05 March 2015

Why I Didn't Run the Ultra Caballo Blanco

I'm going to write a longer blog post about the UCB and traveling to the Copper Canyon for one of the most unique experiences ever......but this post is dedicated to why I didn't run it.

In the days preceding the race, drug cartel violence erupted. I have read multiple news articles in Spanish and in English, and all of them say slightly different things. Basically, we don't know exactly what happened, but some people were murdered. Some were kidnapped. People heard gunfire.

The race directors chose to cancel the race. It was for a variety of reasons: security issues (obviously), course changes, and this was a race of love and community and peace, and would it not be run like this if it occurred. There might be other reasons too, that I don't know about, but these were the main reasons.

I flew to run the race because it was to be a pilgrimage. I love to travel, and the idea of this race has intrigued me since I read Born to Run many years ago. To run with the legendary Raramuri....wow. The trails were gorgeous, and I love running in pretty places. I also was excited about this race as a come-back race from my injury. Most importantly, it was to be a race to honor my Grandma Ann, who died at the age of 93 what would be exactly three weeks before the race.

But it was not to be. Some people chose to run anyway: "I came down here to run with the Raramuri, and I'm going to!" I did not. Here's why.

  1. Safety. This was not "I might turn my ankle on this course" - it was, "I might die." I spent four days in Mexico City prior to come, some of my time which I spent talking with all my friends there about the drug cartels. (I also wrote a report about Mexico for work, and am quite familiar with the drug cartels and the horrific violence they exact on their opponents and innocent people.) My friends educated me about the government's link with the cartels, about the violence, about what has been going on. It scares the crap out of me. My friend Wendy explained that innocent people had been getting kidnapped (for ransom), express kidnapped, arrested, worse. I could potentially be in the wrong place at the wrong time and get in between cartel cross-fire, or, blonde gringa, could be seen as a nice person for a ransom kidnapping or express kidnapping. I want to live. No race is worth the cost of dying.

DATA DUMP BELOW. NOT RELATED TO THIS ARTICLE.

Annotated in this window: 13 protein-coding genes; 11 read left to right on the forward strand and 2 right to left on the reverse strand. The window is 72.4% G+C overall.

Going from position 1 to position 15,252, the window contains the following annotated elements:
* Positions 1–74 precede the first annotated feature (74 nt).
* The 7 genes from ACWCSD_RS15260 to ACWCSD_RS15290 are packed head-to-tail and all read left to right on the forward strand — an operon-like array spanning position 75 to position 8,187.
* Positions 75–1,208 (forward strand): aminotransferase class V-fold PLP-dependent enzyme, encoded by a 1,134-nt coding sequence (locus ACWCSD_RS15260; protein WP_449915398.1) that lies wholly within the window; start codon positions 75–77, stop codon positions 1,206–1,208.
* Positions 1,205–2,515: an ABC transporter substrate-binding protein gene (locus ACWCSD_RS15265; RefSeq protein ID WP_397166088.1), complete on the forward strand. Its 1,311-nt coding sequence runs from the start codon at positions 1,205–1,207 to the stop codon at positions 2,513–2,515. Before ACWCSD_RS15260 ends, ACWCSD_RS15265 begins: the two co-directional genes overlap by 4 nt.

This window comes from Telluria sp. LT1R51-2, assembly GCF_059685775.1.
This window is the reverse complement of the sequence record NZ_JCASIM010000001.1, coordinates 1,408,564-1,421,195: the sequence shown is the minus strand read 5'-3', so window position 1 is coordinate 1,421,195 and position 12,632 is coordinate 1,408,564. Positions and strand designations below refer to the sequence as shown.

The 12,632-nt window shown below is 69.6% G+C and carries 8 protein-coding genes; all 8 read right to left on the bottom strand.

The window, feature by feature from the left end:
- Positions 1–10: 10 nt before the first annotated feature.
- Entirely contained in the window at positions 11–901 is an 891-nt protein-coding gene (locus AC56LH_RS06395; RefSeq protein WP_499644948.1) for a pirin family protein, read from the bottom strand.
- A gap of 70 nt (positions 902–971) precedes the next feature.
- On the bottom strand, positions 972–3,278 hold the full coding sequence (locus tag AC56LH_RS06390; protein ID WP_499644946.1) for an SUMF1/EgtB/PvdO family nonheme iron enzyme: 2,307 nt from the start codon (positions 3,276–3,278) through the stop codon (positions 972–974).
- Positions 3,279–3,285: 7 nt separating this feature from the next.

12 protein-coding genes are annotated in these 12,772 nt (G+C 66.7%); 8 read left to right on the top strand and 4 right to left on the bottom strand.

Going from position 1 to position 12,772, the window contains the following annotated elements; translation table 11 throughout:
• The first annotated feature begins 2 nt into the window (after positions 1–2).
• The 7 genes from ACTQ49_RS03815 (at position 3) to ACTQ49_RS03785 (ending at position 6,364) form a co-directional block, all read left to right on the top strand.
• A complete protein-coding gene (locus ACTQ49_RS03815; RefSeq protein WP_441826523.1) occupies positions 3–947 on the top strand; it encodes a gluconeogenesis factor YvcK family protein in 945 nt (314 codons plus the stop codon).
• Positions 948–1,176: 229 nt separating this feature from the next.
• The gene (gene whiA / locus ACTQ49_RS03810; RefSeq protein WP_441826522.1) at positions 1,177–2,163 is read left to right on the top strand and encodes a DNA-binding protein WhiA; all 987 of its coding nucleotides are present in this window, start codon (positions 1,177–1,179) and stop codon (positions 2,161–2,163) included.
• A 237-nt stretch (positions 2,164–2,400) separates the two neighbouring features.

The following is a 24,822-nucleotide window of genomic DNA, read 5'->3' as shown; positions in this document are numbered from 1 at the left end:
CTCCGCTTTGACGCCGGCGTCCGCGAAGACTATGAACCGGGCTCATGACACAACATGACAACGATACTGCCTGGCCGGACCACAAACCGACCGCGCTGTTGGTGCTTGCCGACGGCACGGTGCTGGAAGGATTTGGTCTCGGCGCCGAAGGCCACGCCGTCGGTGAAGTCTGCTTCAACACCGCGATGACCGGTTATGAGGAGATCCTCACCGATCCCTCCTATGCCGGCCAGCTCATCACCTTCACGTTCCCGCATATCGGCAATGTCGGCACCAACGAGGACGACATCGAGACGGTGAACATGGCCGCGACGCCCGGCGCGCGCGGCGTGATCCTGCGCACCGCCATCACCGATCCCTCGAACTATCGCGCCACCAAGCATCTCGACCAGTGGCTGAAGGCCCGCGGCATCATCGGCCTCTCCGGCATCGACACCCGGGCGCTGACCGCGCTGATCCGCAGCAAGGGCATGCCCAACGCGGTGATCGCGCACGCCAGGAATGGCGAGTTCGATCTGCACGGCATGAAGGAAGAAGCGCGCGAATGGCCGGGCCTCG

2. Lack of power in numbers. Most people were leaving the canyon. Why would I stay here when most people were leaving? The course would be more isolated, less people would be leaving when I'd be leaving....no. Leaving was the right decision. While there were Raramuri and Mexicans who stayed and ran, the number was definitely smaller than it was supposed to be.
  3. Respect. I respect the RDs Maria and Josue. I am an RD myself, and it's always frustrating when someone is blatantly disrespectful. It's Burning Man for my race, so I try to be chill, but I do call out people who are cutting the course, dropping without telling volunteers, acting like a jerk. I want to show Maria and Josue the same respect given to me - and if that means following their directions and rules, yes, that is what I will do. And that is what any participant should do.

We still don't know the full story of what happened. We probably never will. I like to take risks and travel to foreign countries and go all over with my backpack and some books, but running a race where I was warned of safety issues is not something I'm willing to risk.

Further Reading: